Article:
Here we see the problem of Read failing to interrogate his own perspective fully emerging. The ‘social and ecological limits to growth’ are not manifesting in reality. Indexmundi reports global GDP as follows

1999 3
2000 4.8
2001 2.7
2003 3.8
2004 4.9
2005 4.7
2006 5.3
2007 5.2
2008 3.1
2009 -0.7
2010 4.9
2011 3.7

Only a few months in the last 20 years show negative growth. This has been discussed previously as ‘the environmentalists paradox‘. The world is richer, and its population living longer and healthier lives than ever before. The limits that Read asserts exist in the present do not exist in fact.

In order to agree with Read, we need to presuppose that limits have been encountered. But it is the tendency of environmentalists like Read to see problems that certainly do exist, such as poverty, as encounters with a limit. In this they make the mistake of naturalising problems, as though were the weather in some far off place slightly more stable, it would give more comfort to the poor. So much for the environmentalist’s emphasis on ‘solidarity and sociability’ — he only thinks he owes someone thousands of miles away a commitment not to make his weather slightly worse. And worse, he thinks that the problems experienced by poorer people are problems transmitted by the weather.

And Read continues to fail to reproduce the libertarian argument faithfully, wondering how it was that the ideology became more popular in the wake of the banking crisis and economic recession. “too much license” was “granted to many powerless and powerful economic actors: in the latter category, most notably the banks and cognate dubious financial institutions”, says Read scratching his head. But that was precisely the point made by libertarians.

Just as Read did not understand that the libertarian objection to the injunction “don’t eat that burger” was not his assertion to a right, but a questioning of the legitimacy of the injunction, Read misunderstands the libertarian’s distaste for the regulation of financial institutions. At issue is not the freedom of banks to do as they will such that, unconstrained, they cause some crisis or other. The libertarian objection was that the crisis was caused by government’s proximity to financial institutions. The loudest complaints about the bailouts came from libertarians, one of the most popular arguments being that governments and banks are in cahoots, made possible by fractional reserve banking — legal counterfitting, on the libertarian perspective — to do the bidding of rich and powerful people. No libertarian I am aware of argues that financial institutions should not be the subject of regulation and the law, but on the contrary that financial institutions should be subject to strict regulation, not merely regulation, changed according to the whims of the government.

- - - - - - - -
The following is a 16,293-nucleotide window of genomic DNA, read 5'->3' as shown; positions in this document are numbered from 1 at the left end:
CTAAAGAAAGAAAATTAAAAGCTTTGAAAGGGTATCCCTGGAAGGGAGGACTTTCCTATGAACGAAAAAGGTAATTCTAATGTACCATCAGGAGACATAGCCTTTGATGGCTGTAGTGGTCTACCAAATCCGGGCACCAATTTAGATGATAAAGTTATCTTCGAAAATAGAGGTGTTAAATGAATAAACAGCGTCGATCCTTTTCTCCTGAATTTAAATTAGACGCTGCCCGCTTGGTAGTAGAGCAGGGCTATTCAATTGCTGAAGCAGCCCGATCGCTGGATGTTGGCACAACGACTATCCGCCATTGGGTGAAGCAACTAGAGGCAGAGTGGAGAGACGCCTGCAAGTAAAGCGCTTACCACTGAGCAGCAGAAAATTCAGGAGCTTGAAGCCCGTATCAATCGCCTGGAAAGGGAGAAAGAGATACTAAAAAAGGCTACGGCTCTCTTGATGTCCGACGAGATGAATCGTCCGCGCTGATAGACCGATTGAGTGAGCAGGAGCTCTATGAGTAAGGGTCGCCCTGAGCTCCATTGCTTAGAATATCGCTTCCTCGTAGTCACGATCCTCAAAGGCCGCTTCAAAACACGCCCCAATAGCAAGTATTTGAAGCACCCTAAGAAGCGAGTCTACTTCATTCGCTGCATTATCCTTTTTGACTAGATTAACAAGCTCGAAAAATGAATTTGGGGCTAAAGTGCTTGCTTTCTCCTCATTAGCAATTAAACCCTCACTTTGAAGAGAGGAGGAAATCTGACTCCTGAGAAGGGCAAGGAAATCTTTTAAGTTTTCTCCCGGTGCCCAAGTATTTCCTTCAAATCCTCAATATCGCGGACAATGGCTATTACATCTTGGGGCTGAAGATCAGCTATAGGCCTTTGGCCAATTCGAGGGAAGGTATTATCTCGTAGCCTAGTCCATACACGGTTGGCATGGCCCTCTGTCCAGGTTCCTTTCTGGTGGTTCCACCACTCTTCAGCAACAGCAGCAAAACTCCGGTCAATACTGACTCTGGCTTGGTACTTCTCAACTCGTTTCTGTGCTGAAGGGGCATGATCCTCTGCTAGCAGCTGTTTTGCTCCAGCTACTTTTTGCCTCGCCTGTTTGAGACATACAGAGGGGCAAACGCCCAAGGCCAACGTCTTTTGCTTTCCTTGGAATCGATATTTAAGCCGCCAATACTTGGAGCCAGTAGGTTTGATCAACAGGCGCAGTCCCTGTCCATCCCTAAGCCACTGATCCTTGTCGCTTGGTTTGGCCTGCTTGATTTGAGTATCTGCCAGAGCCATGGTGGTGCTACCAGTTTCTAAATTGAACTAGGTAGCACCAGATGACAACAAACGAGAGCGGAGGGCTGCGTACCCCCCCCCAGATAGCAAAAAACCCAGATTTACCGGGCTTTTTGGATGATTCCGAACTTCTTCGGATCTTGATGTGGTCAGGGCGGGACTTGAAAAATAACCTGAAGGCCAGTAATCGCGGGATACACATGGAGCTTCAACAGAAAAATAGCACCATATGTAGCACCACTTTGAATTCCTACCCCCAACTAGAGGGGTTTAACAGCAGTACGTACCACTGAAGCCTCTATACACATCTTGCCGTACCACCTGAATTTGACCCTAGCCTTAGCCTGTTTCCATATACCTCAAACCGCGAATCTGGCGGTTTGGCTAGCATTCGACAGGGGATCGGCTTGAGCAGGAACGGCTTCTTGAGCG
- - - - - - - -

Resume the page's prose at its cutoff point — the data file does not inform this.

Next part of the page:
Read cannot complain that the libertarian argument is hard to find. Here is the first Youtube video I found when searching with the terms “ron paul” and “banking crisis”…

… And he counted libertarians amongst his own friends, who are victims of some dogma. Yet he cannot even identify the dogma to reproduce it to criticise it. He insists that these libertarians are impervious to his reasoning with them, and yet he manifestly has not heard their argument.

But the more revealing thing is Read’s claim that the popularity of libertarianism is driven by the ideology of the moment, with its “alleged specialness and uniqueness of the individual”.

I argue precisely the opposite: that the prevalent mode of politics is not one which celebrates the “specialness and uniqueness of the individual”, but on the contrary, has taken aim at it. The evidence of this is not found in shopping malls and the High Street, but in the foundations of post-democratic political institutions like the European Union and the United Nations. If shopping is a distraction from the Good Life, people in shops are a bigger distraction for the moral or political philosopher. It is telling that Read looks for politics in the place you buy your shoes and supper, not in the organisations which in fact decide our futures. And on this point, Read says,